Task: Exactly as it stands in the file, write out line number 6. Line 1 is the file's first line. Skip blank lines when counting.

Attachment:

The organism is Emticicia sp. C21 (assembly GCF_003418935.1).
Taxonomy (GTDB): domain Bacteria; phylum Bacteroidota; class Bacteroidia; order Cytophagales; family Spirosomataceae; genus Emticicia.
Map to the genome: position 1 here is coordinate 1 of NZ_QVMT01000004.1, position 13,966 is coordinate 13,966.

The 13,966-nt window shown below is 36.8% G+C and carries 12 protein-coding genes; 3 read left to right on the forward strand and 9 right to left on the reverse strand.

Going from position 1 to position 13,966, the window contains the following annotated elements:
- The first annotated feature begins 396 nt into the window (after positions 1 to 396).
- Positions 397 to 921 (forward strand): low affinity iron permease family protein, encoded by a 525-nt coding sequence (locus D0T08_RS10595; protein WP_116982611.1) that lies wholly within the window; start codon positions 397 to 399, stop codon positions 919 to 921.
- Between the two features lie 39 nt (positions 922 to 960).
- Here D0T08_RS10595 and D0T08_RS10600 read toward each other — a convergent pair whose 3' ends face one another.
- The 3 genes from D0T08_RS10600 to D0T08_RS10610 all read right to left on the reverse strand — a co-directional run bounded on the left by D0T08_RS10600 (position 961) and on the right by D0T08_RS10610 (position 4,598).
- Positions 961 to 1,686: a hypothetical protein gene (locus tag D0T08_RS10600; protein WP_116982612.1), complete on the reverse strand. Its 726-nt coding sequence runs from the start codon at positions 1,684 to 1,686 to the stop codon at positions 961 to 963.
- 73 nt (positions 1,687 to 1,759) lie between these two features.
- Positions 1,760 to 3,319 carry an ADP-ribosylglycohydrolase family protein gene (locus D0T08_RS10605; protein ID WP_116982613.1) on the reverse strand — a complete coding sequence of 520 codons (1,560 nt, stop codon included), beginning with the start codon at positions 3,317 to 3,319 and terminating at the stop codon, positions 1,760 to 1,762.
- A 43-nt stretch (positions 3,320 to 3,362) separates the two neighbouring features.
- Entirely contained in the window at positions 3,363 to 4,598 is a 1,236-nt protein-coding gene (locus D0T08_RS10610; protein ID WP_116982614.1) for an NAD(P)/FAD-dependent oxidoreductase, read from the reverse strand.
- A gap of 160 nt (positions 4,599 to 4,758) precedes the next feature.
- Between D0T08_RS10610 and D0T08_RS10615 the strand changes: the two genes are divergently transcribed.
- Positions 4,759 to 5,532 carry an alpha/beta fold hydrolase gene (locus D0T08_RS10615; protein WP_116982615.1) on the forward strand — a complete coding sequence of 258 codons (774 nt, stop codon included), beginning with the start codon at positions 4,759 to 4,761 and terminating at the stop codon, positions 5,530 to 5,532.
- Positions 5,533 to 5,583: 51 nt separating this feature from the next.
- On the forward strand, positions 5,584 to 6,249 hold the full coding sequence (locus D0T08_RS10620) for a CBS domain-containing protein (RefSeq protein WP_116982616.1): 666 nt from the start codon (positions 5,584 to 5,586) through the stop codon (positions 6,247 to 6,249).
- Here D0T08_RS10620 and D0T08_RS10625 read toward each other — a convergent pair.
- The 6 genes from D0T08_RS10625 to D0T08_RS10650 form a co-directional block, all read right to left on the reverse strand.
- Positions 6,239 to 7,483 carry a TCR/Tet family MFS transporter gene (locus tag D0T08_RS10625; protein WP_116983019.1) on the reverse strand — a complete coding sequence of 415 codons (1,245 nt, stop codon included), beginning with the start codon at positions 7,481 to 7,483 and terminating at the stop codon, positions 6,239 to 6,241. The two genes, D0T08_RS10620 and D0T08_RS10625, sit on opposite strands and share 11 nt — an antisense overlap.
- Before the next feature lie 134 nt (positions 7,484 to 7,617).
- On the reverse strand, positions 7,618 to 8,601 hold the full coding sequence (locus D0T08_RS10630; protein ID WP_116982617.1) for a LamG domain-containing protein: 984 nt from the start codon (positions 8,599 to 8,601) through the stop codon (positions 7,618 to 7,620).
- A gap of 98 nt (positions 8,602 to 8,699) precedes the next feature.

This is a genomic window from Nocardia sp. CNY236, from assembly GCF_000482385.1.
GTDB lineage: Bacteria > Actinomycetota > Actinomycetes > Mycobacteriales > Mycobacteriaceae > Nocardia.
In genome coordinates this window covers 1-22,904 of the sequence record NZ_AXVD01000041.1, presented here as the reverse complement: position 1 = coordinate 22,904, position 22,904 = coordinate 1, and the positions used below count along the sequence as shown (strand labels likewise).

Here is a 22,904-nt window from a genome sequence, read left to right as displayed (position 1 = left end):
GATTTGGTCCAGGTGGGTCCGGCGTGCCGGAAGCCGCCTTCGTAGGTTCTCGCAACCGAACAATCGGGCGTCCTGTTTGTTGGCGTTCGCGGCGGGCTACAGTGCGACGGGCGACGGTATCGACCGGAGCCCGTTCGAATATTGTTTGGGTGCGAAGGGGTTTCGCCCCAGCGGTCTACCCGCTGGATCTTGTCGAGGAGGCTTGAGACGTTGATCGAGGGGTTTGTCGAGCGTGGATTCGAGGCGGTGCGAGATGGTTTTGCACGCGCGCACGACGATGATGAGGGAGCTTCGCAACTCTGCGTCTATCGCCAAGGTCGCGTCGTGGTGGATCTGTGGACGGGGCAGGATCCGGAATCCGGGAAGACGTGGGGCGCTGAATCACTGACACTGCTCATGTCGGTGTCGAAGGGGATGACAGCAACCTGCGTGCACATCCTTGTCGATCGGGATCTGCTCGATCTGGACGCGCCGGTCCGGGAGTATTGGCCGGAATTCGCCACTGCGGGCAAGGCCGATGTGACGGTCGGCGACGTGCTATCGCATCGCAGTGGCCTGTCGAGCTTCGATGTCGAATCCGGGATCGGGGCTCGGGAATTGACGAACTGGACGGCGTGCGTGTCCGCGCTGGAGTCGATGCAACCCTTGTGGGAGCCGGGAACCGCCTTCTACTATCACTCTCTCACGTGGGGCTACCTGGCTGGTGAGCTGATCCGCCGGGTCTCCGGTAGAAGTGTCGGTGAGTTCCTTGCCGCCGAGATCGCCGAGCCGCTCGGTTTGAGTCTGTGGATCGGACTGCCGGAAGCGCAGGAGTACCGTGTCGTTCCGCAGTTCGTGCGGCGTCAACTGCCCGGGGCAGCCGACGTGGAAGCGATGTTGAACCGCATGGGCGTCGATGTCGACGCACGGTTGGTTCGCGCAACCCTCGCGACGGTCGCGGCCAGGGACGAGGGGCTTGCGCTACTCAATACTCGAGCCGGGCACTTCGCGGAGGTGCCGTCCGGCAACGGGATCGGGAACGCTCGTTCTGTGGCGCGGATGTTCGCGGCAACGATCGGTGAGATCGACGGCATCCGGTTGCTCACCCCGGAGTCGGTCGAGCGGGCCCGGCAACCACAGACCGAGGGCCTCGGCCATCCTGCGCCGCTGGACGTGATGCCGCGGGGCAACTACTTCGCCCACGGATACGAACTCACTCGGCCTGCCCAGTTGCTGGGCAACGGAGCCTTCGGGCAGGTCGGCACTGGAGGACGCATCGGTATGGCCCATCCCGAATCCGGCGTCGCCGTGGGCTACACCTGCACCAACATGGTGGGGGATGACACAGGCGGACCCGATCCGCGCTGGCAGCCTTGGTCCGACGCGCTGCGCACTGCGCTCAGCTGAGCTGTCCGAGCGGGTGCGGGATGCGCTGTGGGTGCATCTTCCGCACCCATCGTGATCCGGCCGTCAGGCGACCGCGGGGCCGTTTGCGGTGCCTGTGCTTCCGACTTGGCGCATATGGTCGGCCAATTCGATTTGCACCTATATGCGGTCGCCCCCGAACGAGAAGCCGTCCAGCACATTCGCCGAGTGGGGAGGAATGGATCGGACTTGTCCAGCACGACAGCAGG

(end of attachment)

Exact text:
- The first annotated feature begins 396 nt into the window (after positions 1 to 396).